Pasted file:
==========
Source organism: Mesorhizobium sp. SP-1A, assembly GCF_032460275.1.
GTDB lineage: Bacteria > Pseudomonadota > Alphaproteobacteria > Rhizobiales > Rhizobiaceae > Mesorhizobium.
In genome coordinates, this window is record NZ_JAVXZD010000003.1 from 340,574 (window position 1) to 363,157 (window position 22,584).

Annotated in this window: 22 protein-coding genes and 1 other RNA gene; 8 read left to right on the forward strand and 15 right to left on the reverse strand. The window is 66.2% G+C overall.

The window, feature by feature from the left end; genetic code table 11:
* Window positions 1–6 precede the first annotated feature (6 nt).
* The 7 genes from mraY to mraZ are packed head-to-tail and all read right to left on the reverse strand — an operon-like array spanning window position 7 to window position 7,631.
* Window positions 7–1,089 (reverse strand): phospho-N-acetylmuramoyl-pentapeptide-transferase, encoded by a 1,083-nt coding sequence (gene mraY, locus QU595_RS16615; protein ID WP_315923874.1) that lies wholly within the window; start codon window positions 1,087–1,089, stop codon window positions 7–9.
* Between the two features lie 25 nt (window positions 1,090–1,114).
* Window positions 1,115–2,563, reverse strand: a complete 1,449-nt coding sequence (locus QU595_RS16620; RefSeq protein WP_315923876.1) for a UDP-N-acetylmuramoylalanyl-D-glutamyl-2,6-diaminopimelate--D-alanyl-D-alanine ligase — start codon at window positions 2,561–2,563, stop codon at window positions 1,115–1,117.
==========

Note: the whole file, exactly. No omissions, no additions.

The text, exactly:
Source organism: Mesorhizobium sp. SP-1A, assembly GCF_032460275.1.
GTDB lineage: Bacteria > Pseudomonadota > Alphaproteobacteria > Rhizobiales > Rhizobiaceae > Mesorhizobium.
In genome coordinates, this window is record NZ_JAVXZD010000003.1 from 340,574 (window position 1) to 363,157 (window position 22,584).

Annotated in this window: 22 protein-coding genes and 1 other RNA gene; 8 read left to right on the forward strand and 15 right to left on the reverse strand. The window is 66.2% G+C overall.

The window, feature by feature from the left end; genetic code table 11:
* Window positions 1–6 precede the first annotated feature (6 nt).
* The 7 genes from mraY to mraZ are packed head-to-tail and all read right to left on the reverse strand — an operon-like array spanning window position 7 to window position 7,631.
* Window positions 7–1,089 (reverse strand): phospho-N-acetylmuramoyl-pentapeptide-transferase, encoded by a 1,083-nt coding sequence (gene mraY, locus QU595_RS16615; protein ID WP_315923874.1) that lies wholly within the window; start codon window positions 1,087–1,089, stop codon window positions 7–9.
* Between the two features lie 25 nt (window positions 1,090–1,114).
* Window positions 1,115–2,563, reverse strand: a complete 1,449-nt coding sequence (locus QU595_RS16620; RefSeq protein WP_315923876.1) for a UDP-N-acetylmuramoylalanyl-D-glutamyl-2,6-diaminopimelate--D-alanyl-D-alanine ligase — start codon at window positions 2,561–2,563, stop codon at window positions 1,115–1,117.